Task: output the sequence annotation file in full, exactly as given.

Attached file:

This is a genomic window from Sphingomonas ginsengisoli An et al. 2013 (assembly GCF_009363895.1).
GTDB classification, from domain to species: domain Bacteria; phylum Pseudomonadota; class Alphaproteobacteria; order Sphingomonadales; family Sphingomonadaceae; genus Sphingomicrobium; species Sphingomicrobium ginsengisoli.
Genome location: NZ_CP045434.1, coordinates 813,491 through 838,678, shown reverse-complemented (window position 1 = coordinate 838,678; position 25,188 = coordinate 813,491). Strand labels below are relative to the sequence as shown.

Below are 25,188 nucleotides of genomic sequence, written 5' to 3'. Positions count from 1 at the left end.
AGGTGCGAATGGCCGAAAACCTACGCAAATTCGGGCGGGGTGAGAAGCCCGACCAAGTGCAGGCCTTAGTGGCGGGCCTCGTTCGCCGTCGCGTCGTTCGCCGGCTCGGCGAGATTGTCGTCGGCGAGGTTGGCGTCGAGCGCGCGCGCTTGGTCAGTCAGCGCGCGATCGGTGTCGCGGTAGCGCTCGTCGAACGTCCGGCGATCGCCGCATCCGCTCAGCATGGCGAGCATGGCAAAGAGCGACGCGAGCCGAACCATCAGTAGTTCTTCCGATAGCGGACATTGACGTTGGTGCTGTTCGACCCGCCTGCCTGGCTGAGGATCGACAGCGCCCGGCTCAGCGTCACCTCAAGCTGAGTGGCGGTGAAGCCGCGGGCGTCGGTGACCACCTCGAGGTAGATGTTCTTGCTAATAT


This is a genomic window from Sphingomonas ginsengisoli An et al. 2013 (assembly GCF_009363895.1).
GTDB classification, from domain to species: domain Bacteria; phylum Pseudomonadota; class Alphaproteobacteria; order Sphingomonadales; family Sphingomonadaceae; genus Sphingomicrobium; species Sphingomicrobium ginsengisoli.
Genome location: NZ_CP045434.1, coordinates 813,491 through 838,678, shown reverse-complemented (window position 1 = coordinate 838,678; position 25,188 = coordinate 813,491). Strand labels below are relative to the sequence as shown.

Below are 25,188 nucleotides of genomic sequence, written 5' to 3'. Positions count from 1 at the left end.
AGGTGCGAATGGCCGAAAACCTACGCAAATTCGGGCGGGGTGAGAAGCCCGACCAAGTGCAGGCCTTAGTGGCGGGCCTCGTTCGCCGTCGCGTCGTTCGCCGGCTCGGCGAGATTGTCGTCGGCGAGGTTGGCGTCGAGCGCGCGCGCTTGGTCAGTCAGCGCGCGATCGGTGTCGCGGTAGCGCTCGTCGAACGTCCGGCGATCGCCGCATCCGCTCAGCATGGCGAGCATGGCAAAGAGCGACGCGAGCCGAACCATCAGTAGTTCTTCCGATAGCGGACATTGACGTTGGTGCTGTTCGACCCGCCTGCCTGGCTGAGGATCGACAGCGCCCGGCTCAGCGTCACCTCAAGCTGAGTGGCGGTGAAGCCGCGGGCGTCGGTGACCACCTCGAGGTAGATGTTCTTGCTAATAT